CLEARWATER — Susan Kinkead had long looked forward to the day her first-born son would graduate from high school, her mother said.
That day came Thursday as her 17-year-old son grasped the diploma so valued by his mother.
But she wasn't there.
The day before, the 35-year-old Clearwater mother of four was found dead in her bed, along with her husband, Eric Kinkead, 35. Police said they suspect the two died after overdosing on prescription medications.
Her 17-year-old son carried on.
"It was very important to her, so he did what she would have wished," said Susan Kinkead's mother, Bonita Dunn, of Largo.
Clearwater police went to the home at Park Place Apartments on Wednesday morning after a family friend called to say the couple's children hadn't seen them since Monday night, police said.
The investigation is continuing. Authorities are awaiting toxicology reports, but said they found prescription drugs in the apartment.
As recently as Sunday, things seemed fine, Dunn said. She said she saw the family at a gathering at the Kiwanis Sprayground in Dunedin.
"Eric looked like he didn't feel well, but Susan was fine," Dunn said.
Eric Kinkead had recently been released from the hospital, where he had been treated for a hip infection, said Dunn, 63.
"He hadn't been out (of the hospital) that long," she said. "He was having a hard time walking. His hip was hurting him."
Dunn said her daughter met Eric Kinkead online about a decade ago.
He traveled from Florida to North Carolina to meet her. "They've been together ever since," Dunn said.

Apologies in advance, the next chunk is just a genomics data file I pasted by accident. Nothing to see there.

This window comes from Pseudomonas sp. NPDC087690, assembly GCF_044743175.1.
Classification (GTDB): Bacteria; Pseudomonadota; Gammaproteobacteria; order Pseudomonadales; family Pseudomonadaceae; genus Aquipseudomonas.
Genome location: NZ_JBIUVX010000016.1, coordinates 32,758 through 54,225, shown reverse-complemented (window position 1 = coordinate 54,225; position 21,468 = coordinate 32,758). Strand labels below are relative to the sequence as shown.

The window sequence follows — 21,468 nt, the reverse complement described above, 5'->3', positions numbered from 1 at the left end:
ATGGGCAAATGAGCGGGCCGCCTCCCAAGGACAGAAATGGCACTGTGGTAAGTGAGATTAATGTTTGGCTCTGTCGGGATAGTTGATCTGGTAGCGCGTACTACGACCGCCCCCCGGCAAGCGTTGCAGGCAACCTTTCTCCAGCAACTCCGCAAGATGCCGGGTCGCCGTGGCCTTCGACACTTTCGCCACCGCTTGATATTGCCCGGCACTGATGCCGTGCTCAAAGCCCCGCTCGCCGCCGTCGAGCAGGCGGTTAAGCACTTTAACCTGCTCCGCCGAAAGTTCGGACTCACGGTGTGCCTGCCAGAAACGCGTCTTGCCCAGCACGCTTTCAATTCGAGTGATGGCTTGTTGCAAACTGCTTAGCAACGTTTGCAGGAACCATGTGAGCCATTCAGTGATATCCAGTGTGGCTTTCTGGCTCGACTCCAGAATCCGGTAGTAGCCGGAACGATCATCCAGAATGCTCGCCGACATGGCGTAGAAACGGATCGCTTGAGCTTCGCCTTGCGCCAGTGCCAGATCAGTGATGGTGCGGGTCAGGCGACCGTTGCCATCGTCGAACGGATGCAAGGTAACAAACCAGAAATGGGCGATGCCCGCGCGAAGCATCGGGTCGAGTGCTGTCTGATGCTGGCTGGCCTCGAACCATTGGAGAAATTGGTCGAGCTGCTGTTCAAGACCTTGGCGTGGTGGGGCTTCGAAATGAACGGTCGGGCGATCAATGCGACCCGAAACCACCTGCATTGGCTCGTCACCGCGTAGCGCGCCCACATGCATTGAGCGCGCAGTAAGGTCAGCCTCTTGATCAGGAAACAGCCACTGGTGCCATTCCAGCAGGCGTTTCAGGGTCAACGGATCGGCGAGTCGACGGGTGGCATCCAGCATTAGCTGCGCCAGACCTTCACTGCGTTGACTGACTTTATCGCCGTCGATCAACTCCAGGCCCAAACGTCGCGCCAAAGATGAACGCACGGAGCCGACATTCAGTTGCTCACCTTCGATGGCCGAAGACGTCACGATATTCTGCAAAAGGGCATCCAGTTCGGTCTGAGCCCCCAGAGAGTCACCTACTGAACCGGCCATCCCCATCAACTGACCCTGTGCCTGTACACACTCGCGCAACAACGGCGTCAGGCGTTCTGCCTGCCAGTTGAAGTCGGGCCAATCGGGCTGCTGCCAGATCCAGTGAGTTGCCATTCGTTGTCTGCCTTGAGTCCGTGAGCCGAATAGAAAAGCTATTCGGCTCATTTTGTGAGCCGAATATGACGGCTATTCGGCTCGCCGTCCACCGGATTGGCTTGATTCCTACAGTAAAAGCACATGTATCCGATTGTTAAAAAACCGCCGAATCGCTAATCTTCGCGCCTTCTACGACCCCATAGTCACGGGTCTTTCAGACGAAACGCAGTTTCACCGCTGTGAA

Susan Kinkead had two children from a previous marriage, the 17-year-old and a 15-year-old boy. She and Eric later had a son, now 9, Dunn said. The St. Petersburg Times is not naming the children because of their ages.
The three boys will be cared for by the two older boy's biological father in North Carolina, Dunn said.
"It was Eric and Susan's wishes the three boys stay together. They told everybody," she said.
They also were raising a fourth child as their own, Susan's 5-year-old grandniece. She will live with Susan's best friend, Dunn said.
Susan Kinkead's niece, Ayesha Slavens, also of Largo, said she "adored" her aunt.
"They were very, very loving," said Slavens, 21. "Eric was a great husband to her and a great father."
Slavens lives with and cares for Dunn, her grandmother, who is recovering from open-heart surgery and has other medical issues.
They were together Wednesday morning when two detectives knocked on the door to tell them the couple had died.
"I thought 'car wreck' right away," Dunn said. "You don't think of them dying in bed."
Dunn said she was still trying to understand how the two died.
"It's the 'why?' that will never be answered," she said.
Dunn said her daughter was an intelligent and warm woman who was a whiz at computers and "laughed a lot." Eric was a dedicated father and husband who loved to tell jokes and pull good-natured pranks, she said.
Both had been laid off from their jobs over the past year or so and were unemployed, Dunn said.
Before they lost their jobs, they lived in a beautiful home with a big back yard, Slavens said. They had lived in the apartment complex "only a few months," she said.
The two oldest boys came to Dunn's home after the graduation Thursday. The gathering was somber, she said.
"She will be missed in their lives greatly," Dunn said. "They loved their mom."